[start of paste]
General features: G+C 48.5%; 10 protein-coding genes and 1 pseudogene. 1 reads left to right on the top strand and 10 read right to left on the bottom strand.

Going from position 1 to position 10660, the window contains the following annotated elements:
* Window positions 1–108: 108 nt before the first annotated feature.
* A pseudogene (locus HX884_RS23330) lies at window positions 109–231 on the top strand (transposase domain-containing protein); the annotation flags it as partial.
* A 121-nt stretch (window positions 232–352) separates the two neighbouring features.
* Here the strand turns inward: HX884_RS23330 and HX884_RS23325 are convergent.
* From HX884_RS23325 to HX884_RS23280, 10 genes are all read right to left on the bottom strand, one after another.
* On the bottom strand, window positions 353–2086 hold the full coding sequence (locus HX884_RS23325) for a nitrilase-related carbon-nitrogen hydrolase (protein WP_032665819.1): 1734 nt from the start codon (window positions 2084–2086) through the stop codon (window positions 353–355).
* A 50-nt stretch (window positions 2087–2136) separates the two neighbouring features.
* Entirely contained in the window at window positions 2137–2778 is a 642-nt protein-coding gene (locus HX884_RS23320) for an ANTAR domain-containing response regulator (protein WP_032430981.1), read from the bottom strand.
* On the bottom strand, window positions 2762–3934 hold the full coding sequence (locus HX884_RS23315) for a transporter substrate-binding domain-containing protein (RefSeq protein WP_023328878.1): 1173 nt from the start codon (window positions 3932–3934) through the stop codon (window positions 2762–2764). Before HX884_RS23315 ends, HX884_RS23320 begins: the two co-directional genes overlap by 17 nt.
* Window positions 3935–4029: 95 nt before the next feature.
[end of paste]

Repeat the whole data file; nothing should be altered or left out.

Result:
General features: G+C 48.5%; 10 protein-coding genes and 1 pseudogene. 1 reads left to right on the top strand and 10 read right to left on the bottom strand.

Going from position 1 to position 10660, the window contains the following annotated elements:
* Window positions 1–108: 108 nt before the first annotated feature.
* A pseudogene (locus HX884_RS23330) lies at window positions 109–231 on the top strand (transposase domain-containing protein); the annotation flags it as partial.
* A 121-nt stretch (window positions 232–352) separates the two neighbouring features.
* Here the strand turns inward: HX884_RS23330 and HX884_RS23325 are convergent.
* From HX884_RS23325 to HX884_RS23280, 10 genes are all read right to left on the bottom strand, one after another.
* On the bottom strand, window positions 353–2086 hold the full coding sequence (locus HX884_RS23325) for a nitrilase-related carbon-nitrogen hydrolase (protein WP_032665819.1): 1734 nt from the start codon (window positions 2084–2086) through the stop codon (window positions 353–355).
* A 50-nt stretch (window positions 2087–2136) separates the two neighbouring features.
* Entirely contained in the window at window positions 2137–2778 is a 642-nt protein-coding gene (locus HX884_RS23320) for an ANTAR domain-containing response regulator (protein WP_032430981.1), read from the bottom strand.
* On the bottom strand, window positions 2762–3934 hold the full coding sequence (locus HX884_RS23315) for a transporter substrate-binding domain-containing protein (RefSeq protein WP_023328878.1): 1173 nt from the start codon (window positions 3932–3934) through the stop codon (window positions 2762–2764). Before HX884_RS23315 ends, HX884_RS23320 begins: the two co-directional genes overlap by 17 nt.
* Window positions 3935–4029: 95 nt before the next feature.